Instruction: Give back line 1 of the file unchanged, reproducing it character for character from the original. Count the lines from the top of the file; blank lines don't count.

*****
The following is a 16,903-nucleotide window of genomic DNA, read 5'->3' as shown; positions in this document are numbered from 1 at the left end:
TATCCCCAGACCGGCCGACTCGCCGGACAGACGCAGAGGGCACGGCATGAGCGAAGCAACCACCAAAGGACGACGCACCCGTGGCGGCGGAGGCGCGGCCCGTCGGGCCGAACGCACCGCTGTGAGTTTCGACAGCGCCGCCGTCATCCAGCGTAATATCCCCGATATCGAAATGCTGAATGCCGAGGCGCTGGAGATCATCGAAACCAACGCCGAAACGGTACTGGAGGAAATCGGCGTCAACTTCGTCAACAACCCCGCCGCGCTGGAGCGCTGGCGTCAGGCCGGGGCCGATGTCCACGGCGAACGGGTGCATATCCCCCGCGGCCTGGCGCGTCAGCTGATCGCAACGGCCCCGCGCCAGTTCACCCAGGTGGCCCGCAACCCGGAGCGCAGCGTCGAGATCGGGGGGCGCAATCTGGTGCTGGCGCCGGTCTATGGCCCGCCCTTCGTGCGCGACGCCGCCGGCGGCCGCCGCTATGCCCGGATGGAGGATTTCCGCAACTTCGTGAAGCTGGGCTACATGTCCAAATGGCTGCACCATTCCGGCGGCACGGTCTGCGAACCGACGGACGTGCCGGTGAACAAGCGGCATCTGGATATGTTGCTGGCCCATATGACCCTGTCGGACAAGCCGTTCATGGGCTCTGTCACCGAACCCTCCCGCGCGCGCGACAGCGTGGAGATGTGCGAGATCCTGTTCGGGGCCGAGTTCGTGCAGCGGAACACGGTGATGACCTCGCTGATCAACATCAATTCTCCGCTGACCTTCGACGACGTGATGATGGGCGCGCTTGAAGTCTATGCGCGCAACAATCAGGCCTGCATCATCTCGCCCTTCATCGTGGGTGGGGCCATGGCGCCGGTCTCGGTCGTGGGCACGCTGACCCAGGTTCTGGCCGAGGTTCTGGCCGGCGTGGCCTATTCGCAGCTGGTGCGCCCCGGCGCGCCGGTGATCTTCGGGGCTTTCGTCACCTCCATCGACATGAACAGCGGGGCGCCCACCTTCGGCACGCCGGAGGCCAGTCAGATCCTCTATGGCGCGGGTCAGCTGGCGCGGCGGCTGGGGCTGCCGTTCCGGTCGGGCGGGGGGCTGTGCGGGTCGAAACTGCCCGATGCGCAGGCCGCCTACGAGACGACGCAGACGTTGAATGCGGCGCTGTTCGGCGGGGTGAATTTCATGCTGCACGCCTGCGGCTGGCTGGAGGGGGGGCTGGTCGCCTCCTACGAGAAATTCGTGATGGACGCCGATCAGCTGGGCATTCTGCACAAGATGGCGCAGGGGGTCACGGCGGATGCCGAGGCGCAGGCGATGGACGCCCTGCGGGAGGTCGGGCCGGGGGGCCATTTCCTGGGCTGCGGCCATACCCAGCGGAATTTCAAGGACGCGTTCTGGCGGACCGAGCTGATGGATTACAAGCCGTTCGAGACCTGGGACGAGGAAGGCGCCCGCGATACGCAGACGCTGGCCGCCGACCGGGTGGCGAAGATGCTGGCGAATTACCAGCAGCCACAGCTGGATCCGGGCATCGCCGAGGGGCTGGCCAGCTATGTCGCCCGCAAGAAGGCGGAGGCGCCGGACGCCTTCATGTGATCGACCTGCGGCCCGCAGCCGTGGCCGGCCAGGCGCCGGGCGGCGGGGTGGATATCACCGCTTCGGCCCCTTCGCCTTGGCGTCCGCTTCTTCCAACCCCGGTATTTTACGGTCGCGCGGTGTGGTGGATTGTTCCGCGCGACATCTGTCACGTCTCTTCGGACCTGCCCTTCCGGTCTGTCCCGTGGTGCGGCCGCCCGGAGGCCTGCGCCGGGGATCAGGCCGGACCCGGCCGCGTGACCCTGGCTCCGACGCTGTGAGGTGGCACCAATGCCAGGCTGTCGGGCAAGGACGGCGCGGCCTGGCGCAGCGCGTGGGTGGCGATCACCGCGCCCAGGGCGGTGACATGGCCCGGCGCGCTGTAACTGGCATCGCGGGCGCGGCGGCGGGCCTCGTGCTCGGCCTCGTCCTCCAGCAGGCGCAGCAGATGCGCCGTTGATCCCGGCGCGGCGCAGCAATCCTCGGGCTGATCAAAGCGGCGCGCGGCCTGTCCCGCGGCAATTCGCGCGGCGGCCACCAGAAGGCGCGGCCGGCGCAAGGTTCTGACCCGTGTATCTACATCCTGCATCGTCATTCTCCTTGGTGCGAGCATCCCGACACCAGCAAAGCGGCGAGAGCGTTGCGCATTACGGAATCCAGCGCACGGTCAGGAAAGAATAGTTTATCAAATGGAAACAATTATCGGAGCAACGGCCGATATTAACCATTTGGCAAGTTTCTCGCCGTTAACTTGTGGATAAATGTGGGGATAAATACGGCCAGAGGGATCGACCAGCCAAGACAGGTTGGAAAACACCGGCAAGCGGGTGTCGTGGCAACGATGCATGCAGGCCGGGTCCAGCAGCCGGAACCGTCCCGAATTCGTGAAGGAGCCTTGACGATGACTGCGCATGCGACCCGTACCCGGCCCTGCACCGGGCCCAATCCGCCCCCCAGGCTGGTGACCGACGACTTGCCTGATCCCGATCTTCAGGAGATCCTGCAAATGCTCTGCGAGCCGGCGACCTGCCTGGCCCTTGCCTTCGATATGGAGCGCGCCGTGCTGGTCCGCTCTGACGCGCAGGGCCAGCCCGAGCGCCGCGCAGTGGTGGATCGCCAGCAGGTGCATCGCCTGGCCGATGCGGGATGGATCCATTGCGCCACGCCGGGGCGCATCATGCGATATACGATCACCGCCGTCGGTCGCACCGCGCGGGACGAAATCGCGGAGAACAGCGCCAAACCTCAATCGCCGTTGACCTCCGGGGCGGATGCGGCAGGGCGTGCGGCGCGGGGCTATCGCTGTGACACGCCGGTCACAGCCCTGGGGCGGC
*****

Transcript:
The following is a 16,903-nucleotide window of genomic DNA, read 5'->3' as shown; positions in this document are numbered from 1 at the left end: